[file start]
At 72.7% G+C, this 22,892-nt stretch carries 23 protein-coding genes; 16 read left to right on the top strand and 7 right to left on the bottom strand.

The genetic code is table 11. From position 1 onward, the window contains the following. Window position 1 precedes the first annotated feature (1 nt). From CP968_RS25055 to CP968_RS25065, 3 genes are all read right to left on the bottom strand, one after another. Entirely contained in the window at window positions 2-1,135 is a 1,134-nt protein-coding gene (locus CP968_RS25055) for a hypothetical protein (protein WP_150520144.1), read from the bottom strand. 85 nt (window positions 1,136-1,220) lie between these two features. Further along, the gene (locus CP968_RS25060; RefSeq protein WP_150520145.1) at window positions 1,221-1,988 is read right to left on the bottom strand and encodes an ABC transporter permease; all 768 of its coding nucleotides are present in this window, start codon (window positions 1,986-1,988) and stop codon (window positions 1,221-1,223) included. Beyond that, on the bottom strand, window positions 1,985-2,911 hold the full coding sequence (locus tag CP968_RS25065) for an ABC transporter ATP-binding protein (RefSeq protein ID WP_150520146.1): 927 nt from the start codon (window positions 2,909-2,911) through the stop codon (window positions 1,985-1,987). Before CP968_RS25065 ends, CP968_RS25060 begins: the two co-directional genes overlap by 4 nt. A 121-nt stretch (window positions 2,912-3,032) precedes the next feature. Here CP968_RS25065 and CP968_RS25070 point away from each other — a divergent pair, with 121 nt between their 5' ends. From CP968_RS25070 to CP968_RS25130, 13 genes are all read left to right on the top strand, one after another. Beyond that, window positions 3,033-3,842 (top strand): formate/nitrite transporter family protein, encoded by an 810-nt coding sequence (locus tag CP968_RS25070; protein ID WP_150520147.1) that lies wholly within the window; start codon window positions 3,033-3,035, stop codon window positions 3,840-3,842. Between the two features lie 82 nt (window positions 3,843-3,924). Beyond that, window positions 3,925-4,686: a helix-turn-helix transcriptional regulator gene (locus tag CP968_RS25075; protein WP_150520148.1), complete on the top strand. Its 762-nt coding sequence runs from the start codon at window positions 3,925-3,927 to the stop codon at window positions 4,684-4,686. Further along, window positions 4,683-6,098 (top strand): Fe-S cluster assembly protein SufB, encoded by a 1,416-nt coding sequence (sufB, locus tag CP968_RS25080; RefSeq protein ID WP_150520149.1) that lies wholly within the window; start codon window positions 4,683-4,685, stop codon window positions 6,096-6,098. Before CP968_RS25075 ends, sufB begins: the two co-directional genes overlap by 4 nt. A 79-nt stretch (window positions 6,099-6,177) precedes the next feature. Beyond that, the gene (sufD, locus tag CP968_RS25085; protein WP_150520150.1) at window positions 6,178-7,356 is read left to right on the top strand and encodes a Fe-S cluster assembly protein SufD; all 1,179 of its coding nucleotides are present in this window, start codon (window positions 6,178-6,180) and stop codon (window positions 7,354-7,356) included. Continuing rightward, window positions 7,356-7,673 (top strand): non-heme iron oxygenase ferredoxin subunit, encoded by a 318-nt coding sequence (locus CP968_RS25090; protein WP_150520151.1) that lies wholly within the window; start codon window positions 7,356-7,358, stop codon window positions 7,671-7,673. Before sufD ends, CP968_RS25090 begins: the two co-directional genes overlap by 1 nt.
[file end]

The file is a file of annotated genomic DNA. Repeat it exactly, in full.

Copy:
At 72.7% G+C, this 22,892-nt stretch carries 23 protein-coding genes; 16 read left to right on the top strand and 7 right to left on the bottom strand.

The genetic code is table 11. From position 1 onward, the window contains the following. Window position 1 precedes the first annotated feature (1 nt). From CP968_RS25055 to CP968_RS25065, 3 genes are all read right to left on the bottom strand, one after another. Entirely contained in the window at window positions 2-1,135 is a 1,134-nt protein-coding gene (locus CP968_RS25055) for a hypothetical protein (protein WP_150520144.1), read from the bottom strand. 85 nt (window positions 1,136-1,220) lie between these two features. Further along, the gene (locus CP968_RS25060; RefSeq protein WP_150520145.1) at window positions 1,221-1,988 is read right to left on the bottom strand and encodes an ABC transporter permease; all 768 of its coding nucleotides are present in this window, start codon (window positions 1,986-1,988) and stop codon (window positions 1,221-1,223) included. Beyond that, on the bottom strand, window positions 1,985-2,911 hold the full coding sequence (locus tag CP968_RS25065) for an ABC transporter ATP-binding protein (RefSeq protein ID WP_150520146.1): 927 nt from the start codon (window positions 2,909-2,911) through the stop codon (window positions 1,985-1,987). Before CP968_RS25065 ends, CP968_RS25060 begins: the two co-directional genes overlap by 4 nt. A 121-nt stretch (window positions 2,912-3,032) precedes the next feature. Here CP968_RS25065 and CP968_RS25070 point away from each other — a divergent pair, with 121 nt between their 5' ends. From CP968_RS25070 to CP968_RS25130, 13 genes are all read left to right on the top strand, one after another. Beyond that, window positions 3,033-3,842 (top strand): formate/nitrite transporter family protein, encoded by an 810-nt coding sequence (locus tag CP968_RS25070; protein ID WP_150520147.1) that lies wholly within the window; start codon window positions 3,033-3,035, stop codon window positions 3,840-3,842. Between the two features lie 82 nt (window positions 3,843-3,924). Beyond that, window positions 3,925-4,686: a helix-turn-helix transcriptional regulator gene (locus tag CP968_RS25075; protein WP_150520148.1), complete on the top strand. Its 762-nt coding sequence runs from the start codon at window positions 3,925-3,927 to the stop codon at window positions 4,684-4,686. Further along, window positions 4,683-6,098 (top strand): Fe-S cluster assembly protein SufB, encoded by a 1,416-nt coding sequence (sufB, locus tag CP968_RS25080; RefSeq protein ID WP_150520149.1) that lies wholly within the window; start codon window positions 4,683-4,685, stop codon window positions 6,096-6,098. Before CP968_RS25075 ends, sufB begins: the two co-directional genes overlap by 4 nt. A 79-nt stretch (window positions 6,099-6,177) precedes the next feature. Beyond that, the gene (sufD, locus tag CP968_RS25085; protein WP_150520150.1) at window positions 6,178-7,356 is read left to right on the top strand and encodes a Fe-S cluster assembly protein SufD; all 1,179 of its coding nucleotides are present in this window, start codon (window positions 6,178-6,180) and stop codon (window positions 7,354-7,356) included. Continuing rightward, window positions 7,356-7,673 (top strand): non-heme iron oxygenase ferredoxin subunit, encoded by a 318-nt coding sequence (locus CP968_RS25090; protein WP_150520151.1) that lies wholly within the window; start codon window positions 7,356-7,358, stop codon window positions 7,671-7,673. Before sufD ends, CP968_RS25090 begins: the two co-directional genes overlap by 1 nt.